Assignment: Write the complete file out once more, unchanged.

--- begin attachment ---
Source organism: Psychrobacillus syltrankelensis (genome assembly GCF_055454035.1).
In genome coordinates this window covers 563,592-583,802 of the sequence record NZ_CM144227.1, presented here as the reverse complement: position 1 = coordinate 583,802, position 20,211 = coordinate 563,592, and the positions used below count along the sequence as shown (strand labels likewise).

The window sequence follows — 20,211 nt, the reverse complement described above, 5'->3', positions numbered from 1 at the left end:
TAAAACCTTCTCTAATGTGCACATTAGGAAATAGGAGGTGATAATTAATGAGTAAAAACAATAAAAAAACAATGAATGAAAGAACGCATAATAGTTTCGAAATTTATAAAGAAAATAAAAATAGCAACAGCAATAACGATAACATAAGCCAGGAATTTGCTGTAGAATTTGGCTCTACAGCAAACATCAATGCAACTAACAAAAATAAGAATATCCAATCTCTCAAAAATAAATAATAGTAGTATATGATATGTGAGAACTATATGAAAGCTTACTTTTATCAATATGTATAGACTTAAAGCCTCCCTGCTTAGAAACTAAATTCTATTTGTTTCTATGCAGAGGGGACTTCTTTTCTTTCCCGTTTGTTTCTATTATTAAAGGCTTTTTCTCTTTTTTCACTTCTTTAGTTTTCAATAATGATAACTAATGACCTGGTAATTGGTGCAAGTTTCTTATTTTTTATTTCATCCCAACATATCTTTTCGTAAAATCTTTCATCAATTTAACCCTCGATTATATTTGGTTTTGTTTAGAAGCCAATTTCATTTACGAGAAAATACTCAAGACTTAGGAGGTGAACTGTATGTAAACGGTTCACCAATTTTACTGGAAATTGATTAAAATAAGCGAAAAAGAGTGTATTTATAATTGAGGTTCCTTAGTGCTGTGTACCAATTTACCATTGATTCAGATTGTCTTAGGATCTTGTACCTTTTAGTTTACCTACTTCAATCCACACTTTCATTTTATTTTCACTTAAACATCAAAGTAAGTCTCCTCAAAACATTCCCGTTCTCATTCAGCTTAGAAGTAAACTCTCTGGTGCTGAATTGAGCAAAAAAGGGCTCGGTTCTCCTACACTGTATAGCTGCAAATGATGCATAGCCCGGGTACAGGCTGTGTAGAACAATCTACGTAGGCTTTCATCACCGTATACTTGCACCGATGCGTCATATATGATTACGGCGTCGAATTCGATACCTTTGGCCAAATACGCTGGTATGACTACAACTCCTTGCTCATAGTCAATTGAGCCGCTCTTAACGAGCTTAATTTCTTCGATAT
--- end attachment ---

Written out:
Source organism: Psychrobacillus syltrankelensis (genome assembly GCF_055454035.1).
In genome coordinates this window covers 563,592-583,802 of the sequence record NZ_CM144227.1, presented here as the reverse complement: position 1 = coordinate 583,802, position 20,211 = coordinate 563,592, and the positions used below count along the sequence as shown (strand labels likewise).

The window sequence follows — 20,211 nt, the reverse complement described above, 5'->3', positions numbered from 1 at the left end:
TAAAACCTTCTCTAATGTGCACATTAGGAAATAGGAGGTGATAATTAATGAGTAAAAACAATAAAAAAACAATGAATGAAAGAACGCATAATAGTTTCGAAATTTATAAAGAAAATAAAAATAGCAACAGCAATAACGATAACATAAGCCAGGAATTTGCTGTAGAATTTGGCTCTACAGCAAACATCAATGCAACTAACAAAAATAAGAATATCCAATCTCTCAAAAATAAATAATAGTAGTATATGATATGTGAGAACTATATGAAAGCTTACTTTTATCAATATGTATAGACTTAAAGCCTCCCTGCTTAGAAACTAAATTCTATTTGTTTCTATGCAGAGGGGACTTCTTTTCTTTCCCGTTTGTTTCTATTATTAAAGGCTTTTTCTCTTTTTTCACTTCTTTAGTTTTCAATAATGATAACTAATGACCTGGTAATTGGTGCAAGTTTCTTATTTTTTATTTCATCCCAACATATCTTTTCGTAAAATCTTTCATCAATTTAACCCTCGATTATATTTGGTTTTGTTTAGAAGCCAATTTCATTTACGAGAAAATACTCAAGACTTAGGAGGTGAACTGTATGTAAACGGTTCACCAATTTTACTGGAAATTGATTAAAATAAGCGAAAAAGAGTGTATTTATAATTGAGGTTCCTTAGTGCTGTGTACCAATTTACCATTGATTCAGATTGTCTTAGGATCTTGTACCTTTTAGTTTACCTACTTCAATCCACACTTTCATTTTATTTTCACTTAAACATCAAAGTAAGTCTCCTCAAAACATTCCCGTTCTCATTCAGCTTAGAAGTAAACTCTCTGGTGCTGAATTGAGCAAAAAAGGGCTCGGTTCTCCTACACTGTATAGCTGCAAATGATGCATAGCCCGGGTACAGGCTGTGTAGAACAATCTACGTAGGCTTTCATCACCGTATACTTGCACCGATGCGTCATATATGATTACGGCGTCGAATTCGATACCTTTGGCCAAATACGCTGGTATGACTACAACTCCTTGCTCATAGTCAATTGAGCCGCTCTTAACGAGCTTAATTTCTTCGATAT